The most iconic first courses in Abruzzo are hands down pasta-based.  The Maccheroni alla chitarra, is a broad pasta made by rolling an egg dough through a wooden frame with wires that resembles a guitar.  This decadent traditional pasta can be served with a variety of meats including lamb, pork, or goose.

The Teramo area serves Le Virtu, known as The Virtues, a spring soup featuring various types of pasta served with fresh vegetables and legumes.

When it comes to coastal fare, Scrippelle ‘Mbusse, or crepes in broth, is another widely popular appetizer. The thin crepes rolled and covered in broth are a traditional recipe of the Teramo territory.


Possibly the most popular second course in Abruzzo is Arrosticini.  The dish is served on a skewer that showcases cubes of sheep meat. These skewers are often cooked on special narrow grills called fornacella at restaurants or road side eateries. Often considered as a street food, locals usually shun silverware for this treat and eat it straight off the stick.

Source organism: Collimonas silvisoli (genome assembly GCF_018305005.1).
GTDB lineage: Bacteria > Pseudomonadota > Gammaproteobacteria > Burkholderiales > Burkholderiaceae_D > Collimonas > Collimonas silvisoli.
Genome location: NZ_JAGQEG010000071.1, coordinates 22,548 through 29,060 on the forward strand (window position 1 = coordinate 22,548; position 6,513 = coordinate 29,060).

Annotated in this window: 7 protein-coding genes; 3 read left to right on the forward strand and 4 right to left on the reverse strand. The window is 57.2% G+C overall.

Fish broth variations, pickled fried fish, and soups are also popular second courses specific to the region.  Brodetto alla Vastese is a dish very renowned among locals that consists in broth with the freshest assorted fish, tomatoes, garlic, bell pepper, parsley, and salt.

Don’t let the simple nature of these dishes fool you.  The secret to the popularity of these second courses is using the freshest of ingredients and pairing them with the purest offerings of Mother Nature.


While pizza and gelato are perfect foods to enjoy on the go, Abruzzo has many more offerings when it comes to street food. In fact, Panino con Porchetta is a favorite in the region. This dish features slow cooked pork that is seasoned to perfection and served either on crusty bread, or on its own.

For a sweet treat, try a Bomba, which is a light doughnut stuffed with a sweet custard. This dish pairs wonderfully with a nice hot cappuccino.


By and large, most of the sweet treats of Abruzzo are almond-based and often have a hint of honey.